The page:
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Best air sealing and insulation for knee walls in tray ceiling

Stewart Williams | Posted in Energy Efficiency and Durability on

Hi,

I have a single family home in climate zone 5B.The attic is ventilated. I had the attic air sealed and insulated to R50 with blown in cellulose 1 year ago. It looks like they neglected to do the knee walls properly on the great room which has a tray ceiling which is 3 feet high (see photo). They just wrapped the knee walls with batt insulation and otherwise didn’t do anything else.

1. What would be the best options to air seal and insulate the knee walls?
2. Is this difficult to do since the attic now looks like a winter wonderland?

Thank you

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Replies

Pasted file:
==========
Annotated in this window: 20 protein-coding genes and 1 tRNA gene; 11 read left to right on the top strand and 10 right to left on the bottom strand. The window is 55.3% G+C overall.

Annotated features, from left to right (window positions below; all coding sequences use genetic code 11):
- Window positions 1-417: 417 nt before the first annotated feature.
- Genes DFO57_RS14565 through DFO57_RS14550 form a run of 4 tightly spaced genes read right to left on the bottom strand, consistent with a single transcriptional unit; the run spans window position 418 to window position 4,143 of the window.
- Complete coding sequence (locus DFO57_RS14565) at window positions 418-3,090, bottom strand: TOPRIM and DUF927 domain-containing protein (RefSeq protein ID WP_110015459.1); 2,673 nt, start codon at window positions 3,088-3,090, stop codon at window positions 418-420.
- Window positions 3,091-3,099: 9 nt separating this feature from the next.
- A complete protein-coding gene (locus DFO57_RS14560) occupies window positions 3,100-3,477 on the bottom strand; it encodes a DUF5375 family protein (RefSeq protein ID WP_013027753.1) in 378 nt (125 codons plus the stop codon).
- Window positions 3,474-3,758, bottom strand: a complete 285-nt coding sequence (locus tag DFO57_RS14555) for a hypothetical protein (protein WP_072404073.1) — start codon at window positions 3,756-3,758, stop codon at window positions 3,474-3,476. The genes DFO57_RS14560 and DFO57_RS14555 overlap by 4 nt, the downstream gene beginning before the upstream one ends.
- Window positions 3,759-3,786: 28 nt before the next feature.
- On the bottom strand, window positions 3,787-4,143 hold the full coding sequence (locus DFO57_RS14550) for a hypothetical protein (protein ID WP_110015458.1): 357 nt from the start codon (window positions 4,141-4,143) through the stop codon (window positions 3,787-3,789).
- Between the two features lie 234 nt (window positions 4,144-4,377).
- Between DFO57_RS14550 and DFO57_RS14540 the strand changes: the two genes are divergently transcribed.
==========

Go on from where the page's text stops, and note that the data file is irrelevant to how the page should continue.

1. GBA Editor
    Martin Holladay | | #1

    Stan,
    If batt insulation was used for the kneewalls of the tray ceiling, you need to make sure (a) that the batt insulation was installed without voids, (b) that there is an air barrier on the attic side of the kneewalls, and (c) that the R-value of the batts is adequate. (I'd want more than the R-value used for a typical exterior wall, because this is part of a ceiling assembly.)

    If the job was botched, there is always a way to fix it and do it right. It may not be easy, but anything is fixable.

  2. Stewart Williams | | #2

    Thanks Martin....there are voids in the batt insulation and there is not an air barrier.

    Trying to make sure the next time someone is up there it is done right. Would closed cell spray foam and/or rigid foam board be a good option? What would be your preferred method if starting from scratch?

    Thanks

  3. GBA Editor
    Martin Holladay | | #3

    Stan,
    Almost any type of insulation will work here, as long as the installation is competent and the R-value is adequate.

    I would probably build extra framing (in essence, a double-stud wall) to provide a wide cavity to allow enough room for lots of fluffy insulation (held in place by InsulWeb, housewrap, or rigid foam on the attic side).

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